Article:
Poseidon Concepts tanks
The markets were down today, but nobody took a worse thrashing than Poseidon shareholders
by Max Fawcett
Ouch. That’s about all Poseidon Concepts shareholders can say today, after a very disappointing third quarter report sent its shares down by more than 50 per cent on the day. The oil and gas services company, which manufactures waste fluid tanks for natural gas and oil sands operations across North America, had been something of a market darling ever since it was spun off from Open Range Energy as an independent – and publicly-traded – company in November 2011, and its share price rose as high as $16.89 earlier this year before settling comfortably in the low teens. Now, after the battering it’s taken today, it sits at exactly $5.
Earlier in the day FirstEnergy chopped its price target on the company from $20 to $8.50, and changed its ranking from outperform to underperform. It might be a bit late for that, though, given that its third quarter results were the very definition of underperformance. It undershot FirstEnergy’s revenue estimate by 44 per cent ($41 million rather than $74 million) and its earnings-per-share target by 80 per cent ($0.10 rather than $0.51). FirstEnergy chalked the epic miss up to a decline in both the use of Poseidon’s services and the prices it receives for them, and noted that it may have been particularly hard-hit by a pull-back in cap-ex spending in the Bakken. “Anecdotally, we have heard there are approximately 600 wells that have been drilled but are yet to be completed in the Bakken,” it said. “We believe Poseidon has a material exposure to this play, which would have inordinately hurt results in the quarter.”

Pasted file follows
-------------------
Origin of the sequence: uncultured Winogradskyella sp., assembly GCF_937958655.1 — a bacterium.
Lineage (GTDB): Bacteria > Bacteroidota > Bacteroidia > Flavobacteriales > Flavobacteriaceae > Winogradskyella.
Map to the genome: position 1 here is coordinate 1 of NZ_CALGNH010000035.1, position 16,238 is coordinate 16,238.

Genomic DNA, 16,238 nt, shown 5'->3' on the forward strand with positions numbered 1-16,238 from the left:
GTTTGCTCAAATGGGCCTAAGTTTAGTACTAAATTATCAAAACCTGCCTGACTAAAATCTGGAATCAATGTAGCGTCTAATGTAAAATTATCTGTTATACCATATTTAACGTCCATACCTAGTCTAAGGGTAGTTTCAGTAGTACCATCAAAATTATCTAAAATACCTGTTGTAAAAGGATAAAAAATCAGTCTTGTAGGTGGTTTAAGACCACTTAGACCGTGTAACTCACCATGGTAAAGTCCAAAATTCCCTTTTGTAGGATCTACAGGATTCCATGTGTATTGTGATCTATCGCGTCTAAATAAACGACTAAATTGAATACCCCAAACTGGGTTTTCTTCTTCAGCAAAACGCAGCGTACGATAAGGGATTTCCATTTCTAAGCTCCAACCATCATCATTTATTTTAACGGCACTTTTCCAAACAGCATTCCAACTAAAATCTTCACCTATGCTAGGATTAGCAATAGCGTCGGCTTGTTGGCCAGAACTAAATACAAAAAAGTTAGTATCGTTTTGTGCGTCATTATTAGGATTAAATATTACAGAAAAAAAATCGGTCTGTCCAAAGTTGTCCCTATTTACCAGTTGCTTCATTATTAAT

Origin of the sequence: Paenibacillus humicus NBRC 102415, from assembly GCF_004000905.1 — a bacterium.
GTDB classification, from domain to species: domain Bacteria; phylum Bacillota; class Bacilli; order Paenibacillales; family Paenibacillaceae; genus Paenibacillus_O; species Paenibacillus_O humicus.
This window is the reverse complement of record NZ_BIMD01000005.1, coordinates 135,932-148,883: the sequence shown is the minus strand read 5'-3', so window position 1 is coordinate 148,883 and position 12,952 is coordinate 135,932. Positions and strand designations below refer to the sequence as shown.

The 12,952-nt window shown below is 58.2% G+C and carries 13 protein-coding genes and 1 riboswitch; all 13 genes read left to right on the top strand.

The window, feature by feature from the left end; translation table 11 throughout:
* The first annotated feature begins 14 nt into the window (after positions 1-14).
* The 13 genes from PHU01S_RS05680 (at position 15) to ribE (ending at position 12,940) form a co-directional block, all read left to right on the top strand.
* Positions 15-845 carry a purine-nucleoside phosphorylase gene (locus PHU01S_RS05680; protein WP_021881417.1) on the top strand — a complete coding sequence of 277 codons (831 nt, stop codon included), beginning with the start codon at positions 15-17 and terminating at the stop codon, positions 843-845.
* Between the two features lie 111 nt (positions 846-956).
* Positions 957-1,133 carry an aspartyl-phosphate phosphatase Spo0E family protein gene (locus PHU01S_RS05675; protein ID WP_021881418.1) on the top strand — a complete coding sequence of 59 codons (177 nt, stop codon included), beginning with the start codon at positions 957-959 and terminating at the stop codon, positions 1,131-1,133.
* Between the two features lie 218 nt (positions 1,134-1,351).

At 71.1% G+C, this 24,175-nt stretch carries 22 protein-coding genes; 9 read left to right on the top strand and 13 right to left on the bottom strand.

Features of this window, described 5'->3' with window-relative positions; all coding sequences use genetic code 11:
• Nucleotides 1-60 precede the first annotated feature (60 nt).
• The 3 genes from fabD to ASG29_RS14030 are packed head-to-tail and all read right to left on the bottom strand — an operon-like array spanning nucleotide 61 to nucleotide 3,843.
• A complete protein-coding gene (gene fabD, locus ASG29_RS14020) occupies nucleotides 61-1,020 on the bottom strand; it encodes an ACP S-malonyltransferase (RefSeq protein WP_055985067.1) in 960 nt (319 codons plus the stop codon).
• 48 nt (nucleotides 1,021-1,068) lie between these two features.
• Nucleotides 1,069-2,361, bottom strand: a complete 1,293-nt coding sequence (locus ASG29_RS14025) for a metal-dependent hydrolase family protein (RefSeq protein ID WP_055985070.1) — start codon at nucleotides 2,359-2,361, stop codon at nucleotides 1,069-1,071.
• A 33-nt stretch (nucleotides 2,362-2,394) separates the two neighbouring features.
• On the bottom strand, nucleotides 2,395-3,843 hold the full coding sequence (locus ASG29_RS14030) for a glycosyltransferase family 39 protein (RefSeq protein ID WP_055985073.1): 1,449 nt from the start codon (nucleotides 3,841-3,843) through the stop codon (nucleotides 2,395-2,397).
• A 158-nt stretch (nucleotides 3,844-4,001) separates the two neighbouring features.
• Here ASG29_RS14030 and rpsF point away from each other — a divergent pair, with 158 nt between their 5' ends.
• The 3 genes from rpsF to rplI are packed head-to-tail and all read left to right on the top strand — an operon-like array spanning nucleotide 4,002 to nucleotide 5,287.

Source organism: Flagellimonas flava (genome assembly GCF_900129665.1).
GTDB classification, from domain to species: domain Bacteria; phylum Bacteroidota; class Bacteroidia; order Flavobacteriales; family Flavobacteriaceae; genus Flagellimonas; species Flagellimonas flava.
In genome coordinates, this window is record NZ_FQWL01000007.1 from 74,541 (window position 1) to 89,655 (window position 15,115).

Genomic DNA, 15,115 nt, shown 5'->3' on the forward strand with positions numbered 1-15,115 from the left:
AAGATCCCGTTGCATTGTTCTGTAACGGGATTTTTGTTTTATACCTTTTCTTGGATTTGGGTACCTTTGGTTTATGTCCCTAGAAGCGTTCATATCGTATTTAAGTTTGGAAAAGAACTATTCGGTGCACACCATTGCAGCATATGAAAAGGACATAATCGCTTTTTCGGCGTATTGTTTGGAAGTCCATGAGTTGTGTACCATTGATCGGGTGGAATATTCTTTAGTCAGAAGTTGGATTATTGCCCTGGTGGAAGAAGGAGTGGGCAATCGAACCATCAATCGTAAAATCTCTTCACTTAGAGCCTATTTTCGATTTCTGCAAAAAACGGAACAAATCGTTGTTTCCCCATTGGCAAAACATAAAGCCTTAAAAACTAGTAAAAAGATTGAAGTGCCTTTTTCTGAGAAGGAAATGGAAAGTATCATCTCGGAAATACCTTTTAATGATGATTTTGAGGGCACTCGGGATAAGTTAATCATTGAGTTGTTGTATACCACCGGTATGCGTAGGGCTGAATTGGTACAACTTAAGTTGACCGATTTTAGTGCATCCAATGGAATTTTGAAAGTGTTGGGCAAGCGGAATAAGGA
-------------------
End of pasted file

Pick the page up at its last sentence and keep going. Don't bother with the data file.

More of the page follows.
That dip in completion activity is expected to remain low for the foreseeable future, but the company’s sudden vulnerability won’t necessarily invite additional competition in the space, given that Poseidon has fended off all comers it’s faced so far. And while the environment is fairly hostile right now, FirstEnergy expects that to change by the latter half of 2013, when it forecasts utilization rates to pick up.
Investors – that is, those that haven’t already pushed the sell button – might be wondering about the status of the $0.09 per month dividend that suddenly yields almost 20 per cent. FirstEnergy notes that it currently consumes about 87 per cent of the company’s free cash flow, but that it could be sustainable in 2013 and 2014 if things don’t get materially worse for the company.
For those tempted to step in and invest in Poseidon’s beaten-up shares, though, a word of caution. “We remain leery on the working capital issues,” FirstEnergy said. “Clearly, the exponential growth of Poseidon has outpaced the ability of the Company to successfully manage its accounts receivable. As such, we see the need to grow the G&A, or risk further receivable issues. This will of course lead to lower margins. We also see the risk of further write-downs, with aged receivables.”